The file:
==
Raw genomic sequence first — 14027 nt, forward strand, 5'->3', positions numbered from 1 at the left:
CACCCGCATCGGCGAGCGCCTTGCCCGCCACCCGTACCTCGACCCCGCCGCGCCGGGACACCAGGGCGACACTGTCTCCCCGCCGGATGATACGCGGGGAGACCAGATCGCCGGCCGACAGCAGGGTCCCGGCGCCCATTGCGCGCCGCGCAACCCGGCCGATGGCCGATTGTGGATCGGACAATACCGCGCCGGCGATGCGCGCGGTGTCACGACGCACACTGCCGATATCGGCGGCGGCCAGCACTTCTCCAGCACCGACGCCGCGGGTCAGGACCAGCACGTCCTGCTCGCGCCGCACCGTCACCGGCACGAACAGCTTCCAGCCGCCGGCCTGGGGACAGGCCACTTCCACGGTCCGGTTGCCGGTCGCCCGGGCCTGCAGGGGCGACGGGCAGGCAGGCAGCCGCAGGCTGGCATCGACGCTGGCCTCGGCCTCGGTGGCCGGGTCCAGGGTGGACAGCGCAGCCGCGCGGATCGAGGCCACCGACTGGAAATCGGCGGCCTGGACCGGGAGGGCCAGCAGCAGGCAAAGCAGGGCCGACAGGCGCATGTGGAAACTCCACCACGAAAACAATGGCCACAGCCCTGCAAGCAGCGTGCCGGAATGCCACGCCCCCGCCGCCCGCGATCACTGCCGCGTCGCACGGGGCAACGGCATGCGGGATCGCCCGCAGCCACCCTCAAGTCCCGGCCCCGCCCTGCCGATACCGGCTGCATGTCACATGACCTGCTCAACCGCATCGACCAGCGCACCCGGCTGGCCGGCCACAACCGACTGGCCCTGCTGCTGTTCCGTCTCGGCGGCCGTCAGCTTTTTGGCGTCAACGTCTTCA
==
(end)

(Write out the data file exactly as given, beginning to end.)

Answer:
Raw genomic sequence first — 14027 nt, forward strand, 5'->3', positions numbered from 1 at the left:
CACCCGCATCGGCGAGCGCCTTGCCCGCCACCCGTACCTCGACCCCGCCGCGCCGGGACACCAGGGCGACACTGTCTCCCCGCCGGATGATACGCGGGGAGACCAGATCGCCGGCCGACAGCAGGGTCCCGGCGCCCATTGCGCGCCGCGCAACCCGGCCGATGGCCGATTGTGGATCGGACAATACCGCGCCGGCGATGCGCGCGGTGTCACGACGCACACTGCCGATATCGGCGGCGGCCAGCACTTCTCCAGCACCGACGCCGCGGGTCAGGACCAGCACGTCCTGCTCGCGCCGCACCGTCACCGGCACGAACAGCTTCCAGCCGCCGGCCTGGGGACAGGCCACTTCCACGGTCCGGTTGCCGGTCGCCCGGGCCTGCAGGGGCGACGGGCAGGCAGGCAGCCGCAGGCTGGCATCGACGCTGGCCTCGGCCTCGGTGGCCGGGTCCAGGGTGGACAGCGCAGCCGCGCGGATCGAGGCCACCGACTGGAAATCGGCGGCCTGGACCGGGAGGGCCAGCAGCAGGCAAAGCAGGGCCGACAGGCGCATGTGGAAACTCCACCACGAAAACAATGGCCACAGCCCTGCAAGCAGCGTGCCGGAATGCCACGCCCCCGCCGCCCGCGATCACTGCCGCGTCGCACGGGGCAACGGCATGCGGGATCGCCCGCAGCCACCCTCAAGTCCCGGCCCCGCCCTGCCGATACCGGCTGCATGTCACATGACCTGCTCAACCGCATCGACCAGCGCACCCGGCTGGCCGGCCACAACCGACTGGCCCTGCTGCTGTTCCGTCTCGGCGGCCGTCAGCTTTTTGGCGTCAACGTCTTCA